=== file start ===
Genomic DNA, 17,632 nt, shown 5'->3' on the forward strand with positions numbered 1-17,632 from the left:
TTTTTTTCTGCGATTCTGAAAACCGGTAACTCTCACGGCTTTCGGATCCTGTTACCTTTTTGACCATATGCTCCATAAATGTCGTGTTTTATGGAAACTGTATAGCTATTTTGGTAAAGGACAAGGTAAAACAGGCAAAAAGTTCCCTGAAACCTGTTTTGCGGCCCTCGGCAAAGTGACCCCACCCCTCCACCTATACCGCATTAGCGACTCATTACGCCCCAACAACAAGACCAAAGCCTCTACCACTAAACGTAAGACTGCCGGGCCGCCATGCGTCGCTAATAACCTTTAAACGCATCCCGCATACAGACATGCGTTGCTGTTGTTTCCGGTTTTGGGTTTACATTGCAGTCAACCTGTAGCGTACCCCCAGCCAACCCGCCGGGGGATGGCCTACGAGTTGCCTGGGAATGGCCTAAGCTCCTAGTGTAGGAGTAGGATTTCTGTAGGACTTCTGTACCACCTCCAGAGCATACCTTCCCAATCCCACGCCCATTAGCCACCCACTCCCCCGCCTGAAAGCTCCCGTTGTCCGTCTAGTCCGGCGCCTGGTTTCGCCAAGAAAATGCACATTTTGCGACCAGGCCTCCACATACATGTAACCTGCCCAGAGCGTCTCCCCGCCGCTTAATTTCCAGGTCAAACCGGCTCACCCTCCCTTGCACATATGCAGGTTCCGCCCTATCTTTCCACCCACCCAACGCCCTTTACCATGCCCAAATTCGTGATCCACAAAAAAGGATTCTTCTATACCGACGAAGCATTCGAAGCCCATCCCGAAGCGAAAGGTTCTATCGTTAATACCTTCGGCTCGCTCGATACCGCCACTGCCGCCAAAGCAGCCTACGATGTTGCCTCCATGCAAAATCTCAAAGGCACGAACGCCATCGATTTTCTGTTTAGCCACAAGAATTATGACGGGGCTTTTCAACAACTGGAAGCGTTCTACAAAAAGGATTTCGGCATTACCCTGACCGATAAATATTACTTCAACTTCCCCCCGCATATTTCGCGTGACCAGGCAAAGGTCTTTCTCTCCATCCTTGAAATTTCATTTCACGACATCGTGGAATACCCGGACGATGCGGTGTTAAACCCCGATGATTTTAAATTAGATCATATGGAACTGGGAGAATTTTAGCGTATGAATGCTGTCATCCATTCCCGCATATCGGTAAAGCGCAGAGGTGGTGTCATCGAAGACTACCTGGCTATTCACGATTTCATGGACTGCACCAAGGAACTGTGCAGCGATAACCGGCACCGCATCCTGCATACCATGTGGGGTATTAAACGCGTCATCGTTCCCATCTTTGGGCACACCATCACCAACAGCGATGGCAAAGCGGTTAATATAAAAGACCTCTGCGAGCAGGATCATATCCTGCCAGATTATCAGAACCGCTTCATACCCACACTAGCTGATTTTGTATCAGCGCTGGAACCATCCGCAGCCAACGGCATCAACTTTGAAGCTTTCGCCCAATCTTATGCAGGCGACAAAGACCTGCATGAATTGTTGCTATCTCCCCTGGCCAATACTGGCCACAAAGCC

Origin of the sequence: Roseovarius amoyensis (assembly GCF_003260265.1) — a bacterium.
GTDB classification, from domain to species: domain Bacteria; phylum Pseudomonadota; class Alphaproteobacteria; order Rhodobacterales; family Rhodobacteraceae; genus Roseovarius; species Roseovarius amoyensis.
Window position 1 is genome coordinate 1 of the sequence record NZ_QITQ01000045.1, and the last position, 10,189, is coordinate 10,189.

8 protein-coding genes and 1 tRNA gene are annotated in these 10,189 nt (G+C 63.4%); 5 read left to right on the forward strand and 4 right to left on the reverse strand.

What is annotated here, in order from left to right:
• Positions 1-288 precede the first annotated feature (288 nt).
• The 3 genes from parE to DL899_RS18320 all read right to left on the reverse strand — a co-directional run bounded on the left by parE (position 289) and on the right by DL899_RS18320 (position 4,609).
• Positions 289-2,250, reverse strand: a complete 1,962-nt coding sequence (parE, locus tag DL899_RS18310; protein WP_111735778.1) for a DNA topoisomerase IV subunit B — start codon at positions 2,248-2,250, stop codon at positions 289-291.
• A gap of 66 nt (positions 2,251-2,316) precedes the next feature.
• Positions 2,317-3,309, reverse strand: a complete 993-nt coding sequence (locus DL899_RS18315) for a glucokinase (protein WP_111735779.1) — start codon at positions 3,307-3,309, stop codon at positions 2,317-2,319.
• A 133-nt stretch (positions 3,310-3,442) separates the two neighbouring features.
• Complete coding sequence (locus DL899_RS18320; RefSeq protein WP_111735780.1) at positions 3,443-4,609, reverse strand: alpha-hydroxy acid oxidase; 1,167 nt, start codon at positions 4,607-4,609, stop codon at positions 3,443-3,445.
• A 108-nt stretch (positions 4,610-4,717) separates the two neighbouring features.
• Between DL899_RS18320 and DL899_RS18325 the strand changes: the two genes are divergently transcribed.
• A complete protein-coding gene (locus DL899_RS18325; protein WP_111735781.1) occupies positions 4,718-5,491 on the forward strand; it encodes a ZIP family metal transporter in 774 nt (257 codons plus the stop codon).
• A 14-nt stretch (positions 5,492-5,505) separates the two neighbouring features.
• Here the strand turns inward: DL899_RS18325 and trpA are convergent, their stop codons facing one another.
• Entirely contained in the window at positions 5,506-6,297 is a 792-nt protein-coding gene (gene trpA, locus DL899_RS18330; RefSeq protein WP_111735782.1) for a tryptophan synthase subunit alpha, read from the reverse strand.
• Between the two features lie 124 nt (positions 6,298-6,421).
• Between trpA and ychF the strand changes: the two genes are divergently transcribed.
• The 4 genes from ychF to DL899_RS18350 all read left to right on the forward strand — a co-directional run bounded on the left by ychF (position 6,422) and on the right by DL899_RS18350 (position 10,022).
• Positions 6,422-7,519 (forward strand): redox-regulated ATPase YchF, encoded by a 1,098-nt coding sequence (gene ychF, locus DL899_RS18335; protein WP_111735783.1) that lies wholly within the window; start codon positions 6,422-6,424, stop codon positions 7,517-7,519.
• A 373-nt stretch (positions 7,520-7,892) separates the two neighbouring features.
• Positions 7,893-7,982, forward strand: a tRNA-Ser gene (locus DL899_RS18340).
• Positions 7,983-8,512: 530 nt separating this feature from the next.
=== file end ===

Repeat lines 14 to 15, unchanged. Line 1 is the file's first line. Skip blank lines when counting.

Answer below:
• Complete coding sequence (locus DL899_RS18320; RefSeq protein WP_111735780.1) at positions 3,443-4,609, reverse strand: alpha-hydroxy acid oxidase; 1,167 nt, start codon at positions 4,607-4,609, stop codon at positions 3,443-3,445.
• A 108-nt stretch (positions 4,610-4,717) separates the two neighbouring features.